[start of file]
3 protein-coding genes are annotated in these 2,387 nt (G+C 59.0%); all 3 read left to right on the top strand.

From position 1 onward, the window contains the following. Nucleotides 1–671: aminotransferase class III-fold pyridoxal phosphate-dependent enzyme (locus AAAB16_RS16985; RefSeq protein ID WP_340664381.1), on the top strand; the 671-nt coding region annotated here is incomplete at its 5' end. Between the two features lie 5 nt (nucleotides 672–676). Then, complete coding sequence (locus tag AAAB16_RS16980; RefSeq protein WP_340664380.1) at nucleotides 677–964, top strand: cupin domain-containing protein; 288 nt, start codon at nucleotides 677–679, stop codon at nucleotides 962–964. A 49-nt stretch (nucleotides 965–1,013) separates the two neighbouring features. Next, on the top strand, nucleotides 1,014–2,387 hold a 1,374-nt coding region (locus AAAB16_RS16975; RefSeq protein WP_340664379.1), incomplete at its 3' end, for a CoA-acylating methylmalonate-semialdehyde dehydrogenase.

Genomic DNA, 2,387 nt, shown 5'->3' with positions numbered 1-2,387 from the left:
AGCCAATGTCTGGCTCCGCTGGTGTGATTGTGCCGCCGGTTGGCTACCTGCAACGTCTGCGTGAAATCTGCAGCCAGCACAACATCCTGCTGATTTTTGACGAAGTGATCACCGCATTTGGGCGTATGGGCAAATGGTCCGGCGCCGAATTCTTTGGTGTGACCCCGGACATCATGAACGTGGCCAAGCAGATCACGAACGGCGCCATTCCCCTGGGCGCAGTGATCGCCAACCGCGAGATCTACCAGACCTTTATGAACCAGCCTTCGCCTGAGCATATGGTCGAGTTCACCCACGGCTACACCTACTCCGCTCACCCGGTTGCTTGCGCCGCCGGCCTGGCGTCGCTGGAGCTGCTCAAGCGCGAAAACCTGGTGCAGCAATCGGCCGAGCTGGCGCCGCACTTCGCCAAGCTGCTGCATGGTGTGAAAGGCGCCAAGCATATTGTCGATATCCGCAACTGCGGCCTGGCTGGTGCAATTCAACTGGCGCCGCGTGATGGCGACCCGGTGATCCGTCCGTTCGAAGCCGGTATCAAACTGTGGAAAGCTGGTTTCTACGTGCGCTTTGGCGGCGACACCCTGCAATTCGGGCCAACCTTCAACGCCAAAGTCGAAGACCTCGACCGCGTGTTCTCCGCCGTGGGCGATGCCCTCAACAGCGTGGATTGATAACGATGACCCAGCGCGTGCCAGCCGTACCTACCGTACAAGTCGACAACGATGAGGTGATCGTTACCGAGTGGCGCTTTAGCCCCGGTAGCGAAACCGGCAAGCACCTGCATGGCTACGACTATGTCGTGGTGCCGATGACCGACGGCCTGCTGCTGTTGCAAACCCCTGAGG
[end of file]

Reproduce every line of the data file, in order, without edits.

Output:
3 protein-coding genes are annotated in these 2,387 nt (G+C 59.0%); all 3 read left to right on the top strand.

From position 1 onward, the window contains the following. Nucleotides 1–671: aminotransferase class III-fold pyridoxal phosphate-dependent enzyme (locus AAAB16_RS16985; RefSeq protein ID WP_340664381.1), on the top strand; the 671-nt coding region annotated here is incomplete at its 5' end. Between the two features lie 5 nt (nucleotides 672–676). Then, complete coding sequence (locus tag AAAB16_RS16980; RefSeq protein WP_340664380.1) at nucleotides 677–964, top strand: cupin domain-containing protein; 288 nt, start codon at nucleotides 677–679, stop codon at nucleotides 962–964. A 49-nt stretch (nucleotides 965–1,013) separates the two neighbouring features. Next, on the top strand, nucleotides 1,014–2,387 hold a 1,374-nt coding region (locus AAAB16_RS16975; RefSeq protein WP_340664379.1), incomplete at its 3' end, for a CoA-acylating methylmalonate-semialdehyde dehydrogenase.

Genomic DNA, 2,387 nt, shown 5'->3' with positions numbered 1-2,387 from the left:
AGCCAATGTCTGGCTCCGCTGGTGTGATTGTGCCGCCGGTTGGCTACCTGCAACGTCTGCGTGAAATCTGCAGCCAGCACAACATCCTGCTGATTTTTGACGAAGTGATCACCGCATTTGGGCGTATGGGCAAATGGTCCGGCGCCGAATTCTTTGGTGTGACCCCGGACATCATGAACGTGGCCAAGCAGATCACGAACGGCGCCATTCCCCTGGGCGCAGTGATCGCCAACCGCGAGATCTACCAGACCTTTATGAACCAGCCTTCGCCTGAGCATATGGTCGAGTTCACCCACGGCTACACCTACTCCGCTCACCCGGTTGCTTGCGCCGCCGGCCTGGCGTCGCTGGAGCTGCTCAAGCGCGAAAACCTGGTGCAGCAATCGGCCGAGCTGGCGCCGCACTTCGCCAAGCTGCTGCATGGTGTGAAAGGCGCCAAGCATATTGTCGATATCCGCAACTGCGGCCTGGCTGGTGCAATTCAACTGGCGCCGCGTGATGGCGACCCGGTGATCCGTCCGTTCGAAGCCGGTATCAAACTGTGGAAAGCTGGTTTCTACGTGCGCTTTGGCGGCGACACCCTGCAATTCGGGCCAACCTTCAACGCCAAAGTCGAAGACCTCGACCGCGTGTTCTCCGCCGTGGGCGATGCCCTCAACAGCGTGGATTGATAACGATGACCCAGCGCGTGCCAGCCGTACCTACCGTACAAGTCGACAACGATGAGGTGATCGTTACCGAGTGGCGCTTTAGCCCCGGTAGCGAAACCGGCAAGCACCTGCATGGCTACGACTATGTCGTGGTGCCGATGACCGACGGCCTGCTGCTGTTGCAAACCCCTGAGG